President Obama announced his Afghanistan strategy Dec. 1 to a U.S. public that has very mixed feelings about the war and openly wonder if this will be the president's "Vietnam."
Such a comparison refers to President Lyndon Johnson, who pursued an ambitious "Great Society" agenda but got caught in the "Big Muddy" as he escalated the war in Vietnam and was unable to achieve his generally positive domestic agenda, eventually leaving the presidency as a failed figure.
Obama is sending some 30,000 additional troops to Afghanistan. In a 35-minute speech to West Point cadets, he made his case for the surge with very few specifics on how he envisions finally exiting the eight-year long war.
Citing "eerie echoes of Vietnam," Rep. Jane Harman, D-Calif., considered a moderate, even hawkish on foreign policy issues, told a local news site, dailybreeze.com, that she disagrees with the troop surge.
"I think that will make it harder, not easier, to achieve the objective," she said. Harman said her recent trip to Afghanistan confirmed this view.
Harman said if there is a straight up or down vote in Congress on the surge, she would vote no.
Another California Democrat, Rep. Maxine Waters, known for her outspoken antiwar stands, said she was "saddened" by Obama's speech.
"I think that the president has trapped himself into trying to satisfy the military establishment," she told dailybreeze.com. "I think that people are weary of this war. We need to take care of the domestic agenda."
She questioned the strategic objectives of Obama's plan. "I don't see that he has laid out a program for winning or withdrawal," she said. "As a matter of fact, I don't know what 'win' is. I don't think that's clearly defined."
Polls show public sentiment on the issue in the U.S. is divided and contradictory. A USA Today/Gallup poll released Nov. 30 indicates a modest shift in support for troop level increases from a previous poll over two weeks ago.
Overall 47 percent favor some sort of increase in troop levels. Dropping 5 points from the last poll, 39 percent now want to see a reduction in troop levels, whereas 9 percent think current U.S. levels should be maintained.
Perhaps at the heart of the confusion is the deep concern among Americans about national security in the post-9/11 world. In his speech, Obama cited that concern as the main reason for the surge.
In an opinion piece on cnn.com, retired Col. Ann Wright, who served for 29 years in the U.S. Army and Army Reserves and 16 years as a diplomat, resigning from the State Department in protest over the Iraq war, and Paul Kawika Martin of Peace Action said it is time for Americans to insist on a nonmilitary way out of the regional disaster.
"The first step in providing Afghans security and weakening the Taliban and violent extremists is to remove recruiting incentives," they wrote. "It's time to stop air and Predator drone strikes that tend to kill, injure and terrorize civilians. It's time to stop arbitrary detentions and harsh treatment of prisoners that would be unacceptable here."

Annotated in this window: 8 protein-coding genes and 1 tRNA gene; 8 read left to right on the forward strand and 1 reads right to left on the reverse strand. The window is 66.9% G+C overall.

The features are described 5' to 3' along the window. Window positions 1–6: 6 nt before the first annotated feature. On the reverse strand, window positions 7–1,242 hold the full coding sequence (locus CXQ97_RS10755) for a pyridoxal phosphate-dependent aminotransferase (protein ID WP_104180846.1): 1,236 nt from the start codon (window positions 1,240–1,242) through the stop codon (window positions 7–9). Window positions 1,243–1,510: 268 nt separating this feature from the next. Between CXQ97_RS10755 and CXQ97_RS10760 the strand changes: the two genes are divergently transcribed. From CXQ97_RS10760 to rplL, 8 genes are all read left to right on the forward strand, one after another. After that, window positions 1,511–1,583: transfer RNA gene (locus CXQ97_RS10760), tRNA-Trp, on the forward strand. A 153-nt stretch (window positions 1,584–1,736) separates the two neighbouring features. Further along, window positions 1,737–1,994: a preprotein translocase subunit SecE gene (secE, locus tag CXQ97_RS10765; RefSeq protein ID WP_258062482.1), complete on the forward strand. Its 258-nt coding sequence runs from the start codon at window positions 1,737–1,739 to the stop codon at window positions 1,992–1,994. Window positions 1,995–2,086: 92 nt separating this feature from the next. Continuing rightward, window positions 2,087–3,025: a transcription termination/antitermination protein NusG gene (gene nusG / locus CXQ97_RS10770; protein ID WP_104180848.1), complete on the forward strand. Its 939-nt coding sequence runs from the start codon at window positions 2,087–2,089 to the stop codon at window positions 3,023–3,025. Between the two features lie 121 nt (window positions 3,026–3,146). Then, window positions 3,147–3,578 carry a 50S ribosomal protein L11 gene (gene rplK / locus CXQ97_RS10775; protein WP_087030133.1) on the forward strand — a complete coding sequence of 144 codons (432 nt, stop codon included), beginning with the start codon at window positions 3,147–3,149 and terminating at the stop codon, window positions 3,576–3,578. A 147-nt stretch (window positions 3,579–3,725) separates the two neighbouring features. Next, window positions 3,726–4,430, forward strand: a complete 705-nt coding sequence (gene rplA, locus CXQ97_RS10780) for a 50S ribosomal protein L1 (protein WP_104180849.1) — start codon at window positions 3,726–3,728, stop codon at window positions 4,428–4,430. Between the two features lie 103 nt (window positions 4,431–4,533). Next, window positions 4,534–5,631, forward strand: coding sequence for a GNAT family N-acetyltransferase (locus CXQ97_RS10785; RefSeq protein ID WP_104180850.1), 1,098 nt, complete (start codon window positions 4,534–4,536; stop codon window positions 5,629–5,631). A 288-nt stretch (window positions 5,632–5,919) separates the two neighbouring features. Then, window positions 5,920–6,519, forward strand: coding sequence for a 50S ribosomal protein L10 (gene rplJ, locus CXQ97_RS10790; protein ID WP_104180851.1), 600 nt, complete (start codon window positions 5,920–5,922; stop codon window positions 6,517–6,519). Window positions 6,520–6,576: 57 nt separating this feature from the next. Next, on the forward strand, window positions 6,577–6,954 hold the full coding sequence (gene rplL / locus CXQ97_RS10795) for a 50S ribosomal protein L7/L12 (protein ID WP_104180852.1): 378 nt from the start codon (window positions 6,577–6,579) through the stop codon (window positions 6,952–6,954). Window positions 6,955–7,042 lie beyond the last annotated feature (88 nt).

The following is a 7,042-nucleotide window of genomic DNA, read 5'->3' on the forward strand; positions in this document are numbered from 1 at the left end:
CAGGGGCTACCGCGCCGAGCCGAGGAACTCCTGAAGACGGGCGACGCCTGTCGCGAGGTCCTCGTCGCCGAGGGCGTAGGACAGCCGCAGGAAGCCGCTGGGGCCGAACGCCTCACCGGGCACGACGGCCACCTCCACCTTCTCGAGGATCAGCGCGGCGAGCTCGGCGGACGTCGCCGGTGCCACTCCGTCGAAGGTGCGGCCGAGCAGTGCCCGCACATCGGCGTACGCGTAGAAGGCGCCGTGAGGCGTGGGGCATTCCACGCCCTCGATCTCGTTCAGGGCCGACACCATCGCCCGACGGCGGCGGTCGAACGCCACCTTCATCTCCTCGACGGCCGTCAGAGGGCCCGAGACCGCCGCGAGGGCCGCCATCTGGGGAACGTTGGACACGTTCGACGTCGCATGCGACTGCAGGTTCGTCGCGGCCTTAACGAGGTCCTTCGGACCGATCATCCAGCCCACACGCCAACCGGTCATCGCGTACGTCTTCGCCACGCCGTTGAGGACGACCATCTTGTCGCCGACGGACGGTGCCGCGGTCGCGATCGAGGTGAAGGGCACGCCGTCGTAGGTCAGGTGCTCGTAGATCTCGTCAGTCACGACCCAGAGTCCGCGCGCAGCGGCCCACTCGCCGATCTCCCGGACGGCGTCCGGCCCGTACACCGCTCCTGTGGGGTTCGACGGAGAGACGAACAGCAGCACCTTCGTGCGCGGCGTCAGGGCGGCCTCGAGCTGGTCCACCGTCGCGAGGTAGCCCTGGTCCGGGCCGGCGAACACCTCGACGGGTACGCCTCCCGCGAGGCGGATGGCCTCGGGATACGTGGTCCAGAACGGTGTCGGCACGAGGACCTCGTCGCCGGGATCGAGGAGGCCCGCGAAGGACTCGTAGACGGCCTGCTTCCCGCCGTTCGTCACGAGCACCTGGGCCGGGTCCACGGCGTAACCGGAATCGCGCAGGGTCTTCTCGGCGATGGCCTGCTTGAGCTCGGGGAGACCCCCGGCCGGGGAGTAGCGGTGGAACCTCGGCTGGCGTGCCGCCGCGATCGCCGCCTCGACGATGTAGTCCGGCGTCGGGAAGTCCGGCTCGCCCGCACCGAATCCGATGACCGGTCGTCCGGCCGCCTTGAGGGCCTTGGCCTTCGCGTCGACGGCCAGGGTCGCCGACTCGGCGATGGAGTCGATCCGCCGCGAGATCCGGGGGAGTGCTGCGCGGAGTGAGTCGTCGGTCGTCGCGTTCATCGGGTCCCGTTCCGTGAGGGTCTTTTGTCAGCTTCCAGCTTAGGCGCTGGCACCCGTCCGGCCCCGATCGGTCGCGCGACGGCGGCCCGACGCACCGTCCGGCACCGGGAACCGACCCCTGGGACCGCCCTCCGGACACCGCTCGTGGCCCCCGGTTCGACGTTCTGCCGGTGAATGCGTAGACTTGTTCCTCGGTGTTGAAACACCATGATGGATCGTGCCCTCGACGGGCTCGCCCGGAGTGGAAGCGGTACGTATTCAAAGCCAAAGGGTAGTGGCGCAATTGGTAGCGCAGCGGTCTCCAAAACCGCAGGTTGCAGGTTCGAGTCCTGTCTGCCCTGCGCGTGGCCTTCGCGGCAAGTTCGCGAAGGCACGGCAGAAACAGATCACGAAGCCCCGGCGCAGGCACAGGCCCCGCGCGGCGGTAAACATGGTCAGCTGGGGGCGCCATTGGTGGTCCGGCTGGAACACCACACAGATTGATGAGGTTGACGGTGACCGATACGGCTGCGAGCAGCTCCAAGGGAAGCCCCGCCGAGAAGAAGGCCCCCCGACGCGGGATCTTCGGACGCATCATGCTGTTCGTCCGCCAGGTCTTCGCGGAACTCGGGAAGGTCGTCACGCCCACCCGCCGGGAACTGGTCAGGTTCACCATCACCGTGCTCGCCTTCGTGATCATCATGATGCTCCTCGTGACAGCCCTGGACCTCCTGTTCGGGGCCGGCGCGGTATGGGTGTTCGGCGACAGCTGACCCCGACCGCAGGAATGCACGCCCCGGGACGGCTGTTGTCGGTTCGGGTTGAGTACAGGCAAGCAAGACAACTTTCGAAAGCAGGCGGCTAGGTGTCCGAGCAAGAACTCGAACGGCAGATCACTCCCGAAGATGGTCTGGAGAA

Calling for much more attention to human development, Wright and Martin said, "Investing in a living wage and pressuring Hamid Karzai's government to punish corruption swiftly will pay more security dividends than the $1 million a year it costs to send one U.S. soldier."
They agreed with the president's attention to securing the Pakistan-Afghanistan border, but said it could be achieved through "international pressure on Pakistan to strengthen their border patrols and rid their country of violent extremists such as al Qaeda."
Figures on the political left also took issue with the president's decision.
"It's not a wise decision on the president's part," said Sam Webb, national chairman of the Communist Party USA. "If we are hoping to achieve national security we are going in the opposite direction. The traditional belief is that if we add more troops on the ground we will pacify the country. But that has never worked."
"The troop build-up is about a lot more than taking Osama bin-Laden," Webb said. "We are intervening in a 30-plus-years-long civil war, which U.S. Cold War policies helped to create."
Webb worried about the July 2011 "beginning of the end" date. "A lot of things could happen between now and then," he said. "There will be lots of pressure on the president to not withdraw"
Webb said the president's argument in his speech that the U.S. has not had imperial interests is "ridiculous."
"Such an idea doesn't play well outside of the United States," since it is well known that the U.S. has "a track record of blowing up countries from Iraq to Vietnam to countries in Central and South America," he said.
It would be much better to send international peacemakers, and not more troops sporting NATO or U.S. uniforms.
The CPUSA, Webb said, renews its call for the withdrawal of troops and for diplomatic, nonmilitary solutions to the problems in the region. The organization will join vigils and rallies around the country to protest the president's decision, he said.
Photo: Associate Press